The angiogenic switch for vascular endothelial growth factor (VEGF)-A, VEGF-B, VEGF-C, and VEGF-D in the adenoma-carcinoma sequence during colorectal cancer progression.

Angiogenesis Research Group, Department of Pathology, Christchurch School of Medicine Health Sciences, Christchurch, New Zealand.
The Journal of Pathology (Impact Factor: 7.33). 07/2003; 200(2):183-94. DOI: 10.1002/path.1339
Source: PubMed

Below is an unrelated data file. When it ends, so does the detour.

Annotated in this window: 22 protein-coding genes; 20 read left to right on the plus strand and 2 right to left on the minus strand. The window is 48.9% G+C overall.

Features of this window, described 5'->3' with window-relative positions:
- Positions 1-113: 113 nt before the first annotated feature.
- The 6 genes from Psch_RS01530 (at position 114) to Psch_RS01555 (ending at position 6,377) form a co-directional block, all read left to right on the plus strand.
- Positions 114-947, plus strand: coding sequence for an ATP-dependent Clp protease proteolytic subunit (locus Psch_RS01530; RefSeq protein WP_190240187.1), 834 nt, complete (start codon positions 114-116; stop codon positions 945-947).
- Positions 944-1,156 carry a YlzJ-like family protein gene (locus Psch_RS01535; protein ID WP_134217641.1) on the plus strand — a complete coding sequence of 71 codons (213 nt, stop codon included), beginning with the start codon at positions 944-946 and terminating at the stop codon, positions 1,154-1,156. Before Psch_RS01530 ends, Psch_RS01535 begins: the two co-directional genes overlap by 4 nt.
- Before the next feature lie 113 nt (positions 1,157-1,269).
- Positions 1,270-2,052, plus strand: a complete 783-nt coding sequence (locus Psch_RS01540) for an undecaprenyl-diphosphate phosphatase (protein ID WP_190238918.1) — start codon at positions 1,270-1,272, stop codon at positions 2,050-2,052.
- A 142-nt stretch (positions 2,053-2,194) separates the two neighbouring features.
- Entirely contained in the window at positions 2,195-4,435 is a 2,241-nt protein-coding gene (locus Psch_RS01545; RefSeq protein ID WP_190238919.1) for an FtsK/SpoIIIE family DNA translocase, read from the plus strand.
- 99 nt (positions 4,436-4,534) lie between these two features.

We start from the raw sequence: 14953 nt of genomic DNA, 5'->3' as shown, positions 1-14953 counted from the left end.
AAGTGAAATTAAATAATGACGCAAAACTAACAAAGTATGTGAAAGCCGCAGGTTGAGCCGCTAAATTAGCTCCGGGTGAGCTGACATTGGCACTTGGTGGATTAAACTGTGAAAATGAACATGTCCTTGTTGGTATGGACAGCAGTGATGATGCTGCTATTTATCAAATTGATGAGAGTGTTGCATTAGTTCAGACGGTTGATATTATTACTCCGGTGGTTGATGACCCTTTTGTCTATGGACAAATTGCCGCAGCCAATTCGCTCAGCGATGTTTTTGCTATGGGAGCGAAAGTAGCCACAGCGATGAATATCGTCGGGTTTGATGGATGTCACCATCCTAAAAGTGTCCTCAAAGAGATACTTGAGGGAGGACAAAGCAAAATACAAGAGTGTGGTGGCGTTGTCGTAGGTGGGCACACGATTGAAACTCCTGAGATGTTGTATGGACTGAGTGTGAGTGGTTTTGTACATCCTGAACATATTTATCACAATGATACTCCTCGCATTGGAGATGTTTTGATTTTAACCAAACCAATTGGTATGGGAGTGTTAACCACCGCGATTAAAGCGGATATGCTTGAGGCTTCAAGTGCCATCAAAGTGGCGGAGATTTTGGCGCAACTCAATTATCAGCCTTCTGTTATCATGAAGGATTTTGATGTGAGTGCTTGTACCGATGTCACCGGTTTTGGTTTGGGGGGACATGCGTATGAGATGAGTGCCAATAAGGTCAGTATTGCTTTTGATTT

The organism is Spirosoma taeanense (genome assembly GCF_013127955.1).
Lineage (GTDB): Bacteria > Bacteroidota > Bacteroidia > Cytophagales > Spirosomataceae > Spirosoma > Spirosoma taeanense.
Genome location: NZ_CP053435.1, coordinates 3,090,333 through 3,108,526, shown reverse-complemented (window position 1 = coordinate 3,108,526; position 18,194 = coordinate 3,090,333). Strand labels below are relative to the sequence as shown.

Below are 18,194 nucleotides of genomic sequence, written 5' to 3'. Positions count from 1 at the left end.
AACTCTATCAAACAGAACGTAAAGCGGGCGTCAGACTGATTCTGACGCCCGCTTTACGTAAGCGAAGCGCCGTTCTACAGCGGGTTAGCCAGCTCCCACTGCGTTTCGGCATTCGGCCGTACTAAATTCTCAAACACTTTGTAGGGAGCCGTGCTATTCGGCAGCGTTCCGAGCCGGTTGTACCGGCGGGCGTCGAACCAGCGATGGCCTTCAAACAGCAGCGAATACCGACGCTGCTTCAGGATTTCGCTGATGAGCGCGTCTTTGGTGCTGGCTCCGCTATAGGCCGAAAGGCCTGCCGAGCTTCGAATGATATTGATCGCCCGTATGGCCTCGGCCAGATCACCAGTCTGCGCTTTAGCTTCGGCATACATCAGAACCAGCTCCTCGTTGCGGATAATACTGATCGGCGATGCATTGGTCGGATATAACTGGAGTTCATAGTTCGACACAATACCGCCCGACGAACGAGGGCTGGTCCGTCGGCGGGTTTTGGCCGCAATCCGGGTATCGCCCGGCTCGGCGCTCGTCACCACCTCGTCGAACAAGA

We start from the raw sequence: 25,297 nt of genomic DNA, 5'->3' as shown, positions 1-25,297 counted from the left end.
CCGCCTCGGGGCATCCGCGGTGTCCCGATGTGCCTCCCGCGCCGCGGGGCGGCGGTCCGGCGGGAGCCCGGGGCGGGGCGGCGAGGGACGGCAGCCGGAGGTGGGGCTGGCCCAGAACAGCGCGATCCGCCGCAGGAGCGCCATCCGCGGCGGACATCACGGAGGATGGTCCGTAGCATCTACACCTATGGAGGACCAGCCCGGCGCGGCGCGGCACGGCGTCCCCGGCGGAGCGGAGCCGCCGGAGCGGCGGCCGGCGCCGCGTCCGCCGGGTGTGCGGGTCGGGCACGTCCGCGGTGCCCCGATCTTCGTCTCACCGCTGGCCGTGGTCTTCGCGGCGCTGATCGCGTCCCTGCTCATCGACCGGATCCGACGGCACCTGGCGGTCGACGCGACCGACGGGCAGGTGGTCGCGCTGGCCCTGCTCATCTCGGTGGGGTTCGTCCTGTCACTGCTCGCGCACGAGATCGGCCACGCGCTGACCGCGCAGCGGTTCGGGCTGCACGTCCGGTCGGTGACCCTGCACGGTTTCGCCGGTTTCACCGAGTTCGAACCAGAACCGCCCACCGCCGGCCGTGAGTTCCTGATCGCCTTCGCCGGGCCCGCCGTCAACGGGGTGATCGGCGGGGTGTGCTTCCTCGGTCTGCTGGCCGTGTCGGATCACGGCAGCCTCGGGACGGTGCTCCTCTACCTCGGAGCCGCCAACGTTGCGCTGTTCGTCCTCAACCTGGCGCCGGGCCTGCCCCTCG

ABSTRACT Angiogenesis is essential for tumour growth and metastasis. It is controlled by angiogenic factors, one of the most important being vascular endothelial growth factor (VEGF)-A. Although its role has been demonstrated in many tumour types including colorectal carcinoma (CRC), the importance of the newer family members in adenoma, invasive tumour growth, and progression to a metastatic phenotype has been poorly characterized in CRC. The aim of this study was to determine the role and timing of the VEGF angiogenic switch during CRC progression. We measured the gene expression of VEGF ligands (VEGF-A, VEGF-B, VEGF-C, and VEGF-D) and their receptors (VEGFR-1, VEGFR-2, and VEGFR-3), in normal colorectal tissues (n = 20), adenomas (n = 10), and in CRC (n = 71) representing different Duke's stages using ribonuclease protection assay, semi-quantitative relative reverse transcriptase polymerase chain reaction, together with the pattern of their expression by immunohistochemistry. VEGF-A mRNA was the most abundant in colorectal tissue, followed by VEGF-B, VEGF-C, and VEGF-D. VEGF-A and VEGF-B mRNAs were significantly more abundant in adenomas (p = 0.0003 and p = 0.04 respectively) compared with normal tissues, while VEGF-A and VEGF-C were significantly increased in carcinomas compared with normal tissues (p = 0.0006 and p = 0.0009 respectively). A significantly greater amount of VEGF-C mRNA was present in carcinomas compared with adenomas (p = 0.03), whereas there was a significant reduction of VEGF-B in carcinomas compared with adenomas (p = 0.0002). VEGF-D mRNA was significantly more abundant in normal tissues than in adenomas (p = 0.0001) and carcinomas (p < 0.0001). In normal tissues distant from the primary tumour, there was a significantly greater amount of VEGF-A and VEGF-D mRNA in patients with Duke's B and Duke's C respectively, compared with Duke's A stage tumours (p = 0.04 and p = 0.01 respectively). Immunohistochemistry showed low basal levels of all ligands in histologically normal tissues and their expression in the epithelium of tumours reflected the levels of mRNA expression identified. VEGF-A and VEGF-C mRNA levels correlated significantly with tumour grade (p = 0.01 and p = 0.01 respectively) and tumour size (p = 0.001 and p = 0.01 respectively), but not with patient age, sex, presence of infiltrative margin, lymphocytic response, vascular invasion, Duke's stage, or lymph node involvement (p > 0.05). VEGF-B mRNA correlated with an infiltrative margin (p = 0.04) but no other clinicopathological variable, and expression of VEGF-D demonstrated no association with any parameter examined. VEGFR-1 was significantly correlated with tumour grade (p = 0.02), Duke's stage (p < 0.001), and lymph node involvement (p = 0.004), VEGFR-2 with lymph node involvement (p = 0.02), and VEGFR-3 did not correlate with any of the clinicopathological variables tested. These results suggest that VEGF-A and VEGF-B play a role early in tumour development at the stage of adenoma formation and that VEGF-C plays a role in advanced disease when there is more likelihood of metastatic spread. The finding of increased levels of VEGF-A and VEGF-D expression in normal tissues collected from a site distant from the primary tumour indicates changes in the surrounding tumour environment that may enhance the subsequent spread of tumour cells.

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